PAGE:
Racedown Cottage, the first residence of William and Dorothy Wordsworth, in the Lake District
April 7, 2017
On this date William Wordsworth was born in 1770 in Cockermouth, Cumberland, UK.
Few brother-sister relationships in literary history have affected the course of western literature like that of Dorothy and William Wordsworth. The story of that relationship is the story of natural and shared genius, yet the genius of one relegated, obscured, and subordinated in her lifetime to the genius celebrated in his lifetime. Yet, William’s genius was dependent greatly upon that of his sister’s. Dorothy Wordsworth’s journals were not published in her lifetime, but they reveal her genius and they reveal that she was for many of the early Wordsworth poems her brother’s collaborator. It’s not that William took advantage of his sister or that he would have denied her role as his partner if asked. Nineteenth-century English society took advantage of her.
Regardless, William Wordsworth received the acclaim of history and the western world as he dominated his age and mightily helped the worldwide paradigm change that was Romanticism.
Dorothy and William spent their childhoods apart with relatives after the deaths of their parents. So when they came together in early adulthood they really did not know each other well.
Here in a letter to her close friend Jane Pollard from February 1792, Dorothy offers her early impressions of her brother, at first comparing him to their brother Christopher:
Christopher is steady and sincere in his attachments. William has both these virtues in an eminent degree, and a sort of violence of affection, if I may so term it, which demonstrates itself every moment of the day, when the objects of his attentions to their wishes, in a sort of restless watchfulness which I may not know how to describe, a tenderness that never sleeps, and at the same time such a delicacy of manner as I have observed in few men.
In another letter to Pollard from June of that year, Dorothy writes an introduction to her brother whom she hopes Pollard will soon meet:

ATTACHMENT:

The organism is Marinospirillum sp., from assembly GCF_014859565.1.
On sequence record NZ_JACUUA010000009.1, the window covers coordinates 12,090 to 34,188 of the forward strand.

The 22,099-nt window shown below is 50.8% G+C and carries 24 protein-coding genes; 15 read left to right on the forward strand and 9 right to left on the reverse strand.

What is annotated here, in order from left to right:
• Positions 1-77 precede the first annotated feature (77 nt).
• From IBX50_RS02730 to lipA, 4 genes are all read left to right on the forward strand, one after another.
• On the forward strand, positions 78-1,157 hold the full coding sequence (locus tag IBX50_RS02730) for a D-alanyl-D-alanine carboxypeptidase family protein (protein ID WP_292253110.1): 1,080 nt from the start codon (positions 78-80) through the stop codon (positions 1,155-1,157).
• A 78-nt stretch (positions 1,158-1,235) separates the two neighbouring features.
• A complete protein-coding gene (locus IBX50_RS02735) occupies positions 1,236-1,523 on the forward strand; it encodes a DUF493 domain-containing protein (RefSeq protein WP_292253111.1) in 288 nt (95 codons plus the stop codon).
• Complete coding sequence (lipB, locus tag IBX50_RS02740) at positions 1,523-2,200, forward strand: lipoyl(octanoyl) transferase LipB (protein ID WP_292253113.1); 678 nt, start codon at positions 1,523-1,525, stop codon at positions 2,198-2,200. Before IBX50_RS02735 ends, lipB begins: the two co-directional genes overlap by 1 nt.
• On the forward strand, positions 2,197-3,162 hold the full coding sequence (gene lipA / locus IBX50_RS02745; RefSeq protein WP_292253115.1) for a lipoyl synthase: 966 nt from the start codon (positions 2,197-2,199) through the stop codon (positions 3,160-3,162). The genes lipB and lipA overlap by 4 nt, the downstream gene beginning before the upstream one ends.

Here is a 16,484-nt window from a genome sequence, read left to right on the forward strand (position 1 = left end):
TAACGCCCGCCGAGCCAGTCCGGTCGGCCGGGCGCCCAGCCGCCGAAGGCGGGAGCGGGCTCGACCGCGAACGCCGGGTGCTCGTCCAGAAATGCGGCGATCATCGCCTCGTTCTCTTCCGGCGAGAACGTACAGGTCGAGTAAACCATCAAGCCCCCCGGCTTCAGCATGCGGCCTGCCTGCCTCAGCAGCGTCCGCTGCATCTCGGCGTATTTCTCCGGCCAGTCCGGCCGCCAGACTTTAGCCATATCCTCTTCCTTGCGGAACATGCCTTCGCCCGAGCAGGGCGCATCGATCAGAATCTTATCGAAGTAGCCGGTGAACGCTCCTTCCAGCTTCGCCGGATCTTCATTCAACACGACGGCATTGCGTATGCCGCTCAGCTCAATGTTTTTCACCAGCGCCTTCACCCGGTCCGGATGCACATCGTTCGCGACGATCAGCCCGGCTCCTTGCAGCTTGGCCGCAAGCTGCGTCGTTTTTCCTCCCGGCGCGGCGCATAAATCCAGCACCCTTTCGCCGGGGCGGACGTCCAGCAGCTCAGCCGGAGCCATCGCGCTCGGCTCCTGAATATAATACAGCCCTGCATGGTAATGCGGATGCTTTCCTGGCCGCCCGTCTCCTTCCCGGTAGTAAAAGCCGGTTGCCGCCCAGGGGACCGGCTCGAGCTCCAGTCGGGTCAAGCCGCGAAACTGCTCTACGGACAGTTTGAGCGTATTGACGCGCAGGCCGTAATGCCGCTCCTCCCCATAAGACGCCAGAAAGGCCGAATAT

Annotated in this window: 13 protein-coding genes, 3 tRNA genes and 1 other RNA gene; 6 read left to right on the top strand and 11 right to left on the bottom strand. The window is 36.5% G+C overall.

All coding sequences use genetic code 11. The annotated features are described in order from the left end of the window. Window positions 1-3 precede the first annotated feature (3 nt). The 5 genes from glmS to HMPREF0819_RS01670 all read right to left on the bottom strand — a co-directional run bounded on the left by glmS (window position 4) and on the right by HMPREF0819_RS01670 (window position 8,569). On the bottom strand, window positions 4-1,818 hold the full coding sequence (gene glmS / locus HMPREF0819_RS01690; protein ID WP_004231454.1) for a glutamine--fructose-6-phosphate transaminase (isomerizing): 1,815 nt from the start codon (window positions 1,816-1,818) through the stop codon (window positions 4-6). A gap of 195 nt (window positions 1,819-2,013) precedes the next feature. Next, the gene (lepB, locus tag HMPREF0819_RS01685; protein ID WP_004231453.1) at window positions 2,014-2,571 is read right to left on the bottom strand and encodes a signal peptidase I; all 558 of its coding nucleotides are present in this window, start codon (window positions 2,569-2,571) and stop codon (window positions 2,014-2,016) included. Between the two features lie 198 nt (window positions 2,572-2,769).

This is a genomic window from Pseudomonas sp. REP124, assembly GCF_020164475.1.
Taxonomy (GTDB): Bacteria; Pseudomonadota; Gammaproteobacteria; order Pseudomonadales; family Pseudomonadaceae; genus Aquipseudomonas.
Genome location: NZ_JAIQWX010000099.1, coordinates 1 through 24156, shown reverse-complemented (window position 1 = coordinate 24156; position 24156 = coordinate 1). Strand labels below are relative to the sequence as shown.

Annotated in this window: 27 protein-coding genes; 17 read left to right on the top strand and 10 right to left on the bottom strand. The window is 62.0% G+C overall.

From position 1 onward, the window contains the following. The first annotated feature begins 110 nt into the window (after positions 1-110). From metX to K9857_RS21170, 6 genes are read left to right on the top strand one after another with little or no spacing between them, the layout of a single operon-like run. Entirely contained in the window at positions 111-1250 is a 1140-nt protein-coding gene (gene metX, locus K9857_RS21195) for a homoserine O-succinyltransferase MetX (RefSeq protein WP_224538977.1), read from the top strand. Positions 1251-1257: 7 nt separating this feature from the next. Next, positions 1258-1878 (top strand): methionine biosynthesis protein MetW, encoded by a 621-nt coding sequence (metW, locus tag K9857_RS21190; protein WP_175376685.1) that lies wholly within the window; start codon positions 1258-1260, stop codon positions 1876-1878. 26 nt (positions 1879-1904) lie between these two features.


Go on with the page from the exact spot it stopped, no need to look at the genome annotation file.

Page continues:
But it is enough to say that I am likely to have the happiness of introducing you to my beloved brother. You must forgive me for talking so much of him; my affection hurries me on, and makes me forget that you cannot be so much interested in the subject as I am. You do not know how amiable he is. Perhaps you reply, ‘But I know how blinded you are.’ Well, my dearest, I plead guilty at once; I must be blind; he cannot be so pleasing as my fondness makes him. I am willing to allow that half the virtues with which I fancy him endowed are the creation of my love; but surely I may be excused! He was never tired of comforting his sister; he never left her in anger; he always met her with joy; he preferred her society to every other pleasure—or rather, when we were so happy as to be within each other’s reach, he had no pleasure when we were compelled to be divided. Do not, then expect too much from this brother of whom I have delighted so to talk to you. In the first place, you must be with him more than once before he will be perfectly easy in conversation. In the second place, his person is not in his favour—at least I should think not; but I soon ceased to discover this—nay, I almost thought that the opinion which I had formed was erroneous. He is, however, certainly rather plain, though otherwise has an extremely thoughtful countenance; but when he speaks it is often lighted up by a smile which I think very pleasing. But enough, he is my brother; why should I describe him? I shall be launching again into panegyric.